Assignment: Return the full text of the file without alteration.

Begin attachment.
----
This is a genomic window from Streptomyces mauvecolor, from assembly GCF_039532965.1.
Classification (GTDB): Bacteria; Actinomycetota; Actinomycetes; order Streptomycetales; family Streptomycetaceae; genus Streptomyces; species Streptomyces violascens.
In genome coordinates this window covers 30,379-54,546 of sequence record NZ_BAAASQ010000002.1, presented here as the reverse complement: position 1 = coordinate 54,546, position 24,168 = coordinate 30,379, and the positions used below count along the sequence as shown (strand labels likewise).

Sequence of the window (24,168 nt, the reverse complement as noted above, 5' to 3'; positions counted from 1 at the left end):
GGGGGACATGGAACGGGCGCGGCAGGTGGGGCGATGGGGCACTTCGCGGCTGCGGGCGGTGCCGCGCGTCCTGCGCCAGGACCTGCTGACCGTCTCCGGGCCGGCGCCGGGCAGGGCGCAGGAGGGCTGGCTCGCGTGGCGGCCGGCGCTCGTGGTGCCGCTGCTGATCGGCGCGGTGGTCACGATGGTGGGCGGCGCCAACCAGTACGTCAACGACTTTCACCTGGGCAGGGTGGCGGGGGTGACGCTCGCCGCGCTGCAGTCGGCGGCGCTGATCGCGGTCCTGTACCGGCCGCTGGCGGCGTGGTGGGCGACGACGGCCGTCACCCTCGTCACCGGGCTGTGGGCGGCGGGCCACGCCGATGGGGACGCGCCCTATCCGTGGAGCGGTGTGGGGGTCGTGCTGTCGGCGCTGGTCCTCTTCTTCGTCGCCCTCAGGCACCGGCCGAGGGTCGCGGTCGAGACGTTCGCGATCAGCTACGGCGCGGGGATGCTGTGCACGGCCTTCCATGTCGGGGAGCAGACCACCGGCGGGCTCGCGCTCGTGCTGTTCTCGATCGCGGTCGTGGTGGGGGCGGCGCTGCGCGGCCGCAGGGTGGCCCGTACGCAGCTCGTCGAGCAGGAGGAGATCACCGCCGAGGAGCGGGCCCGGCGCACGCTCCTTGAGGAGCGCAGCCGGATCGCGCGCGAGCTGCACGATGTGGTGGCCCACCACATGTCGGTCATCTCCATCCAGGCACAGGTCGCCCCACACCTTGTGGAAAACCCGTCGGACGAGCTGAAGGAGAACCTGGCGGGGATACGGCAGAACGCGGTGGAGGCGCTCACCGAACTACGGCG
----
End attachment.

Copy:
This is a genomic window from Streptomyces mauvecolor, from assembly GCF_039532965.1.
Classification (GTDB): Bacteria; Actinomycetota; Actinomycetes; order Streptomycetales; family Streptomycetaceae; genus Streptomyces; species Streptomyces violascens.
In genome coordinates this window covers 30,379-54,546 of sequence record NZ_BAAASQ010000002.1, presented here as the reverse complement: position 1 = coordinate 54,546, position 24,168 = coordinate 30,379, and the positions used below count along the sequence as shown (strand labels likewise).

Sequence of the window (24,168 nt, the reverse complement as noted above, 5' to 3'; positions counted from 1 at the left end):
GGGGGACATGGAACGGGCGCGGCAGGTGGGGCGATGGGGCACTTCGCGGCTGCGGGCGGTGCCGCGCGTCCTGCGCCAGGACCTGCTGACCGTCTCCGGGCCGGCGCCGGGCAGGGCGCAGGAGGGCTGGCTCGCGTGGCGGCCGGCGCTCGTGGTGCCGCTGCTGATCGGCGCGGTGGTCACGATGGTGGGCGGCGCCAACCAGTACGTCAACGACTTTCACCTGGGCAGGGTGGCGGGGGTGACGCTCGCCGCGCTGCAGTCGGCGGCGCTGATCGCGGTCCTGTACCGGCCGCTGGCGGCGTGGTGGGCGACGACGGCCGTCACCCTCGTCACCGGGCTGTGGGCGGCGGGCCACGCCGATGGGGACGCGCCCTATCCGTGGAGCGGTGTGGGGGTCGTGCTGTCGGCGCTGGTCCTCTTCTTCGTCGCCCTCAGGCACCGGCCGAGGGTCGCGGTCGAGACGTTCGCGATCAGCTACGGCGCGGGGATGCTGTGCACGGCCTTCCATGTCGGGGAGCAGACCACCGGCGGGCTCGCGCTCGTGCTGTTCTCGATCGCGGTCGTGGTGGGGGCGGCGCTGCGCGGCCGCAGGGTGGCCCGTACGCAGCTCGTCGAGCAGGAGGAGATCACCGCCGAGGAGCGGGCCCGGCGCACGCTCCTTGAGGAGCGCAGCCGGATCGCGCGCGAGCTGCACGATGTGGTGGCCCACCACATGTCGGTCATCTCCATCCAGGCACAGGTCGCCCCACACCTTGTGGAAAACCCGTCGGACGAGCTGAAGGAGAACCTGGCGGGGATACGGCAGAACGCGGTGGAGGCGCTCACCGAACTACGGCG